The apparent resistivity data that were acquired along nine survey lines (Figure 2) extending in the NE and NW directions were contoured as pseudo-sections (Figure 5, Figure 6 and Figure 7); four lines extend perpendicular to the Red Sea, while the other five are nearly parallel to the Red Sea coast. These pseudo-sections are together illustrated by a corresponding representation of the sequential inversion models. Data fit shows the change in true resistivity and thickness of geoelectric resistivity layers with depth. The saltwater interface can be seen on these pseudo-sections.

The present electrical resistivity survey was conducted and planned in the study area of Jizan based on the previously published results of the gravity and magnetic studies by Elawadi et al. [27] that delineated the subsurface structures that could affect the flow and accumulation of the groundwater in the study area. The apparent resistivity and the interpreted parameters of the subsurface layers are presented in the form of pseudo-sections, contour maps and sequential 1-D inversion model with data fit curves using Ix1D-Interpex (inversion software). The zones with saline groundwater either in the shallow or deep aquifer were separated based on their respective resistivity values.

The low resistivity zones present at variable depths across the geoelectric survey lines indicating groundwater contaminated with seawater. In some localities, it is observed that the upper surface of low resistive layers rise; indicating the rise of the saltwater surface. This could be a result of the unwise extraction from the shallow aquifer. The over draft of groundwater always results in the lowering of the water level and consequently the salinization process begins in the aquifer as the seawater flows forms the so called cone of ascension or up-coning of saline water surface. This is observed in VES 7 in (Figure 5(a)) where the true resistivity of the bottom layer decreases to 11 ohm∙m while, in VES 27 the resistivity of the bottom layer touches down to 2.0 ohm∙m (Figure 5(b)).

It is also noticed that the low resistivity layer reaches shallow depths in other localities, especially where the fault structures or wadi channels are present. In this case, it is therefore expected that the seawater flows through the crushed rock in fault zones or unconsolidated wadi alluvial deposits where the resistivity reaches 2.6 ohm∙m

Figure 3. Typical example of the 1-D inversion model and data fit of representative examples of VES curves. (a) Shows decreasing resistivity with depth, (b) Show nearly flat low resistivities and (c) Show decreasing resistivity with depth till the high resistive appeared at the substream.

Figure 4. 1-D inversion model and data fit correlated with borehole data.


Figure 5. Examples of the pseudo-sections (top map) and 1-D sequential inversion models (bottom) and data fitting curves (middle) along geoelctric survey line-2 (a) and Line-7 (b). Note the up-coning of the low resistivity zones with blue color under VES 7 and VES 27 indicating seawater intrusions.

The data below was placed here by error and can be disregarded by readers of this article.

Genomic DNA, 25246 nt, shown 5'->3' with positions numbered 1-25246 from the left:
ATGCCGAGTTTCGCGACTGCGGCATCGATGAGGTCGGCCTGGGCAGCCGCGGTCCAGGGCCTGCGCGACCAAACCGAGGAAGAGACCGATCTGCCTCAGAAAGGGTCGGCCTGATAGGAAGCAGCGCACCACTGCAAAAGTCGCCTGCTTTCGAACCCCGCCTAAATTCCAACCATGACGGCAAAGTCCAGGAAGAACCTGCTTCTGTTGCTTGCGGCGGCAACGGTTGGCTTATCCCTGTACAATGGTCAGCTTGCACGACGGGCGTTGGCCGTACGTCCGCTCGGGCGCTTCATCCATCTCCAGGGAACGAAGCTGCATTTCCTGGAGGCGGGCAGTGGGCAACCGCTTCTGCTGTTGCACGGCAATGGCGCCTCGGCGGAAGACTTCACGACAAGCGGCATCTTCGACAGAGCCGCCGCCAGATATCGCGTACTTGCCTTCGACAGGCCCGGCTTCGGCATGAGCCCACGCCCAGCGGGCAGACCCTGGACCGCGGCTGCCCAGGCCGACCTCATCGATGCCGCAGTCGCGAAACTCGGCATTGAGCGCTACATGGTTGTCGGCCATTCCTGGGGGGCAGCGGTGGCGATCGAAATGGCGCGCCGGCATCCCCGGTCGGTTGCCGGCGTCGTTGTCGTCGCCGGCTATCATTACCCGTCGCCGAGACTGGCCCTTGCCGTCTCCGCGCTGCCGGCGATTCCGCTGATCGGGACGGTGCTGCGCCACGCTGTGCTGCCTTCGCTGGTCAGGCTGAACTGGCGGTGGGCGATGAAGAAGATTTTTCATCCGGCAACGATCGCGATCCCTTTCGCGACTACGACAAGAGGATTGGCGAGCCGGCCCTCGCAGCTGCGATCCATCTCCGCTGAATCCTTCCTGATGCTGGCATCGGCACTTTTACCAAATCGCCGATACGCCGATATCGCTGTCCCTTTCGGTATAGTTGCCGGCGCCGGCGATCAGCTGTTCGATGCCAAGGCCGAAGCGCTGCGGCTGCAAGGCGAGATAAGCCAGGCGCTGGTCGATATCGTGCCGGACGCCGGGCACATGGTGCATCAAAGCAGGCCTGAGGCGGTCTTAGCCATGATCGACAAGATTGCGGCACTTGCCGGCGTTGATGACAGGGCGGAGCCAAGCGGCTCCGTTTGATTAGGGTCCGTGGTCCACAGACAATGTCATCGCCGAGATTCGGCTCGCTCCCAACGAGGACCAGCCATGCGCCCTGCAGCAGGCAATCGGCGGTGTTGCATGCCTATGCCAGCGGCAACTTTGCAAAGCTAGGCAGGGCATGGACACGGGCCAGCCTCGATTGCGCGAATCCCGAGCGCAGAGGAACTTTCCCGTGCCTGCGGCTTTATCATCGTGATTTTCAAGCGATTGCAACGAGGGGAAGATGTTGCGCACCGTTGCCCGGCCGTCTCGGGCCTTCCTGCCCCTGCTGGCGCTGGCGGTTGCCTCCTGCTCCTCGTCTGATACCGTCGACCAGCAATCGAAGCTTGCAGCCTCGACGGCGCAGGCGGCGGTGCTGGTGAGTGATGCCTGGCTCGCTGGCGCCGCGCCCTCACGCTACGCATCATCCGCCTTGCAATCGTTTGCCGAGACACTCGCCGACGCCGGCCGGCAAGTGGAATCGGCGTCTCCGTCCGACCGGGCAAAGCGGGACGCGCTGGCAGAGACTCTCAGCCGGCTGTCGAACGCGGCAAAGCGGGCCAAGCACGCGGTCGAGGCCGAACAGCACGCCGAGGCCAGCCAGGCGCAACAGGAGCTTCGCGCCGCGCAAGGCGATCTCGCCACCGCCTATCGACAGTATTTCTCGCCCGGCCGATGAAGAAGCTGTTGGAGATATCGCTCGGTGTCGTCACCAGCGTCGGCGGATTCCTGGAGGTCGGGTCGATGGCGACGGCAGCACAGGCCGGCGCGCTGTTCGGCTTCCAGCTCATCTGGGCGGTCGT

Figure 6. Examples of the pseudo-sections (top) and 1-D sequential inversion models (bottom) and data fitting curves (middle) along geoelctric survey line-1 (a) and Line-8 (b). Note the low resistivity layers with blue color under VES 2 and VES 32 reach shallow depths.


Figure 7. Examples of the pseudo-sections (top) and 1-D sequential inversion models (bottom) and data fitting curves (middle) along geoelctric survey line-4 (a) and Line-6 (b). Note the pinch out low resistivity layers with blue color that extends out laterally.

Table 1. List of the true resistivities and thicknesses of the interpreted geoelectric resistivity layers.

along the survey line-1 (Figure 2) under VES-2 (Figure 6(a)) and 1.5 ohm∙m along the survey line-8 (Figure 2) under VES-32 (Figure 6(b)). It is significant to find that the apparent resistivity of saturated zone decreases, in general, towards the sea, indicating the influence of seawater.

Along some geoelectric survey lines, the seawater intrusion extends both laterally and horizontally to the west as pinch-out zones. The seawater intruded aquifers are represented by a pinch-out low resistivity layer that extends out laterally under VES 14 and 15 along survey line-4 with true resistivity that reaches 3.9 ohm∙m under the sounding point VES 14 (Figure 7(a)) and along the survey line-6 under VES 22, 23 and 24 (Figure 7(b)), where the resistivity reaches 2.5 ohm∙m corresponding to the sounding point VES 22. Generally, it is observed that the apparent resistivity of saturated zone decreases towards the sea, indicating the influence of seawater. This seawater invasion phenomenon may be controlled by the lateral lithologic variations. These lithologic variations are interpreted as alluvial sediments of ancient and buried wadi channels. These ancient channels and filling sediments could represent potential pathways for saltwater intrusion and form hydraulic connection between the shallow aquifer beds and the seawater.

6. Conclusion

Vertical Electric Sounding survey was conducted at 41 locations to assess the types and thickness of different geo-electrical layers to gain an understanding on the aquifer system along the coastal zone of Jizan area. The results indicate that here the shallow groundwater aquifer is hydraulically in contact with the seawater from the Red Sea. As a sequel to such contamination of the shallow groundwater aquifer by saltwater intrusion makes the existing water wells in Jizan coastal zone at risk. The lithologic characteristics of the highly porous and permeable coastal rocks, in addition to the prevailing structural lineaments, further facilitate this hydraulic contamination. In addition to these geological factors, the ongoing heavy pumping of the groundwater due to increasing urban and agricultural water demands and the low precipitation increases the seawater intrusion and consequently the groundwater deterioration. The present results demonstrate that VES surveys are an effective tool for characterization of contaminated zones under the Jizan coast. Evidently, such results bear good potentiality for both planning and remediation strategies.


This project was supported by NSTIP strategic technologies program number (09-SPA873-02) in the Kingdom of Saudi Arabia.